GDPR and the new California Consumer Privacy Act of 2018 are just two of what are sure to be many more regulations designed to protect personally identifiable information. There's no doubt that protecting personal data is important, but a growing number of requirements from a growing number of sources could end up compromising our ability to do so.
It’s been more than two years since the Global Data Protection Regulation was ratified in the European Union. Its collective articles outlining rights of EU citizens to control how their personally identifiable information (PII) is processed and shared between entities was unprecedented when they finally went into effect on May 25. All entities controlling (that is, storing) EU citizenry's PII, or processing that data on behalf of controllers, are now bound to certain rules around how the data is put to use, withheld or even retained. EU citizens are also granted the right to have the entirety of their personal data provided securely to them upon request. The regulation is binding not just to EU companies, but to any entity that processes or controls the data of EU citizens.
While this movement toward data governance in the hands of the citizenry was occurring in the European Union, a businessman in California was driving his own initiative toward protections over personal data in the state. Alaistair MacTaggart, a Bay Area real estate mogul, basically self-funded an initiative to collect enough signatures to place an initiative on the November ballot in the state. He got the signatures he needed this past June.
According to California law, such an the initiative can be passed in one of two ways: via vote by the electorate in November or by the state legislature passing a similar bill by a deadline for revoking initiatives from the November ballot.
Fearing the inability to alter voter initiatives, the text of which is rendered permanent when added to the ballot, the state legislature took the course of passing a similar bill. This allows more control by future legislative bodies in tailoring the law in the years to come. The new privacy legislation, known as the California Consumer Privacy Act of 2018, governs how certain businesses are allowed to share and profit from personal data. A “business,” by the definition of the Act, "collect(s) a consumer’s personal information” and does so for more than 50,000 consumers, households, or devices for commercial purposes or any business that collects more than 50% of its gross revenue from selling said data." It’s quite easy for even a small business to hit that 50,000 mark quickly, thus throwing them under the scope of the Act, without ever selling a single account’s data to a third party.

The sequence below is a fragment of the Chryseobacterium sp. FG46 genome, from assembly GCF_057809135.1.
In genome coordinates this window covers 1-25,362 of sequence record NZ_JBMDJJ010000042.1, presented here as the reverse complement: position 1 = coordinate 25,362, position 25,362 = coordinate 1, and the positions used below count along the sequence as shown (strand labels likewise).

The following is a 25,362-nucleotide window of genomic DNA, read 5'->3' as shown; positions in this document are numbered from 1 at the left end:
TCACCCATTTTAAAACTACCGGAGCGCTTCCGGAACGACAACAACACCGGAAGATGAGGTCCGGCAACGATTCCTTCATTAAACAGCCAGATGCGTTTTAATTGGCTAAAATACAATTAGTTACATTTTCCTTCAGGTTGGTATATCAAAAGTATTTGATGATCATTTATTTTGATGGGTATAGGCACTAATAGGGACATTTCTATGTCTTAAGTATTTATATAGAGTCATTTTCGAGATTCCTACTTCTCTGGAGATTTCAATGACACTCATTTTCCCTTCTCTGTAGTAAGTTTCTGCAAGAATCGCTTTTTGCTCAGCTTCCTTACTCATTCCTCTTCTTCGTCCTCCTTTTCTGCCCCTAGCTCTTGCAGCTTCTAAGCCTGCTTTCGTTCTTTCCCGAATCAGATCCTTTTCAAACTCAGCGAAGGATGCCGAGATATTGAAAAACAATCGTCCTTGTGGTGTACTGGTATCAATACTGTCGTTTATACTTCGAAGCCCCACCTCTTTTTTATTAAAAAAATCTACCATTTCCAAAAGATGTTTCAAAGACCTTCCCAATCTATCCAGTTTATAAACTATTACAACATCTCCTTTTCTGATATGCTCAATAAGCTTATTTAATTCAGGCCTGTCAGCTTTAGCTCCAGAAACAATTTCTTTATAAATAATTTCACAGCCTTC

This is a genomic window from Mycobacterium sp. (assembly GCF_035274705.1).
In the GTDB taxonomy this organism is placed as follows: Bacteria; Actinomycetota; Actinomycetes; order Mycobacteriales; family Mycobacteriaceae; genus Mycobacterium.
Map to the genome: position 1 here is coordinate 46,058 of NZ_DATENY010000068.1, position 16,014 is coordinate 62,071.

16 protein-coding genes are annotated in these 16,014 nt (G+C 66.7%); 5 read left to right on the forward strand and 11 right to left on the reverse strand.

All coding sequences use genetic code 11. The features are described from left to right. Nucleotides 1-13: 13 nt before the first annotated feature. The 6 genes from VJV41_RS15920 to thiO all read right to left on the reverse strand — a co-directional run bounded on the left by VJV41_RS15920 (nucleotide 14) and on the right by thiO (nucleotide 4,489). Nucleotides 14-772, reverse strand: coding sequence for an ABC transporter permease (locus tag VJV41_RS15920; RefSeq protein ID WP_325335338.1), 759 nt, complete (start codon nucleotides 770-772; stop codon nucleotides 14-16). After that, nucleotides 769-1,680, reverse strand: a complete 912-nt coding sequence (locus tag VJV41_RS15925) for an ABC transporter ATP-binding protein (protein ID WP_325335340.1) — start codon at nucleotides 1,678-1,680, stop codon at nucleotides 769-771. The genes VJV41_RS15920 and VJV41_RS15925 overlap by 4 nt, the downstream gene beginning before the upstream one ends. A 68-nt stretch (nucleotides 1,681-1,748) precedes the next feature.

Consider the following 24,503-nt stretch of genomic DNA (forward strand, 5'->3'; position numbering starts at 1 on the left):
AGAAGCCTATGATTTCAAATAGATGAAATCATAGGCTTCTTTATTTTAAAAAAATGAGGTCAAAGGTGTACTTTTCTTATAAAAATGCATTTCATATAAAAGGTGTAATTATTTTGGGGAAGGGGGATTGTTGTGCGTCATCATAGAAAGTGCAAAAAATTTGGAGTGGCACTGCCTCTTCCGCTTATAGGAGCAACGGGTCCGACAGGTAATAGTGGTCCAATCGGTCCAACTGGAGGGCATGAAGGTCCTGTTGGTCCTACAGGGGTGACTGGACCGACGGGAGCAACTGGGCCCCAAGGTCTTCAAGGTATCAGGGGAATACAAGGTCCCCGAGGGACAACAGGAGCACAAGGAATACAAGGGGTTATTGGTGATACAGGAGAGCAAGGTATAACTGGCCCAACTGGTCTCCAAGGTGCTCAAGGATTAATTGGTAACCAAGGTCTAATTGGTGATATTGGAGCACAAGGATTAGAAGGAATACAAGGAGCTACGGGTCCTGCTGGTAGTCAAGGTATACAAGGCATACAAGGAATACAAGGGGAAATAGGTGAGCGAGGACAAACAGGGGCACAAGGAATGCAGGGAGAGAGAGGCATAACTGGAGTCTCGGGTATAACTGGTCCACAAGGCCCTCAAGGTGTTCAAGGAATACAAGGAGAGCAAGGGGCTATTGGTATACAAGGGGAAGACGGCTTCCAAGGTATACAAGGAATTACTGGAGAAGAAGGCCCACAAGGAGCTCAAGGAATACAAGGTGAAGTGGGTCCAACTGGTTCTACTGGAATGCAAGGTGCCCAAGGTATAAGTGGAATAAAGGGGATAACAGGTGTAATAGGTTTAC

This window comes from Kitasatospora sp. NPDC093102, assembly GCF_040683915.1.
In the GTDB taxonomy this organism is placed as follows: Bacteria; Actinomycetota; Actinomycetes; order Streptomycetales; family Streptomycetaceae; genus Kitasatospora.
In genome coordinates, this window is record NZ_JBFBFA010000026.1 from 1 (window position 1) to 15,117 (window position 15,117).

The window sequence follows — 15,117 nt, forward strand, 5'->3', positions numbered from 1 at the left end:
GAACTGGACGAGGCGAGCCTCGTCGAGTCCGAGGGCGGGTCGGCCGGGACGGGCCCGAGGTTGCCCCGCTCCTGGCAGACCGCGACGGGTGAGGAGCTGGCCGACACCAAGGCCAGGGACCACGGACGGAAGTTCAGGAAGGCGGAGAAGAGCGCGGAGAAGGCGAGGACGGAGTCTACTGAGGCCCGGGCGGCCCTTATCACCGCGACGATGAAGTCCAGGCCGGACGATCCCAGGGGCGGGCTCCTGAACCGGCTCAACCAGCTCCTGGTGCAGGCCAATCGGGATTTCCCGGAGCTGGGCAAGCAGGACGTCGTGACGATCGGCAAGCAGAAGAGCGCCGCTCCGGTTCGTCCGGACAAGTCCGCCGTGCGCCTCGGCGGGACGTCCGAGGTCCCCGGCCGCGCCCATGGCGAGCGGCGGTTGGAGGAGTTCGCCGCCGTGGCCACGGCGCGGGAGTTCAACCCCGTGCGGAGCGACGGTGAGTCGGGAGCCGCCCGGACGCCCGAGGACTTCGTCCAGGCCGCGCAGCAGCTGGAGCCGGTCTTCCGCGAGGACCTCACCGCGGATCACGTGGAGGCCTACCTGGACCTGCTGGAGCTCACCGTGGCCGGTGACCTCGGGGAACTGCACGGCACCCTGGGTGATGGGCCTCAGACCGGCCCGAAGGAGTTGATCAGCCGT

Key provisions of the California Consumer Privacy Act of 2018 include:
- Right of access: consumers have the right to require businesses covered by the Act to state what personal data has been collected.
- Right to know where your personal data was sold: businesses under the Act must disclose to consumers who request, how their data was sold (or disclosed) to third parties, and who those third parties were.
- Right to deletion of personal data: consumers can require applicable businesses delete their personal data.
- Businesses are allowed to offer incentives to consumers in exchange for collection of their personal information.
As a consumer, I applaud such measures. I know that as a consumer it’s necessary for certain personal information to be collected to facilitate a transaction, but I don’t want to have my personal data shared with entities I didn’t authorize. I offer up my personal information to allow for the normal course of business I conduct online.
As a business owner, I have to collect certain personal data to conduct business for my Tech Outbound training events: I need addresses for billing purposes, names of both attendees and their guests for name tags, even shirt sizes since we provide apparel for attendees and their guests alike. I need email addresses and phone numbers so I can contact attendees. I also ask for Twitter handles to further facilitate communication. Collection of personal information is needed to perform day-to-day business.
Finally, as a data professional, I understand how important it is for stewardship and protection of all data--PII or otherwise. But at the same time, the constantly shifting regulations of how we manage that stewardship is costly in terms of time and money for all businesses. Each time a new regulation is enacted that alters the cumulative regulatory guidance of data protection, it takes its toll. Resources need to be allocated to rework any practices that are not as stringent as the most-stringent regulation currently in place. This requires companies to pull resources from initiatives in play or to hire additional resources to address new regulatory-mandated changes to data protection.
Unfortunately, I’m of the impression that the GDPR and the California Consumer Privacy Act of 2018 are just the tip of the iceberg. Unless data privacy laws are implemented at the federal level in the United States, we could easily see 50 different flavors of the California Act. Unlike laws, data has no bounds, and each change could require entities to address (and re-address) their data structures, policies and code. Is this a call for action at the federal level? Probably not just because of the California law. Call me jaded, but I don’t expect to see the federal government begin to address this until we’re already five or 10 states deep in data protection laws.
Considering that we’re a global economy, even federal action won't end the consumer data protection wave. Grab your surfboard--we’re in for some active surf!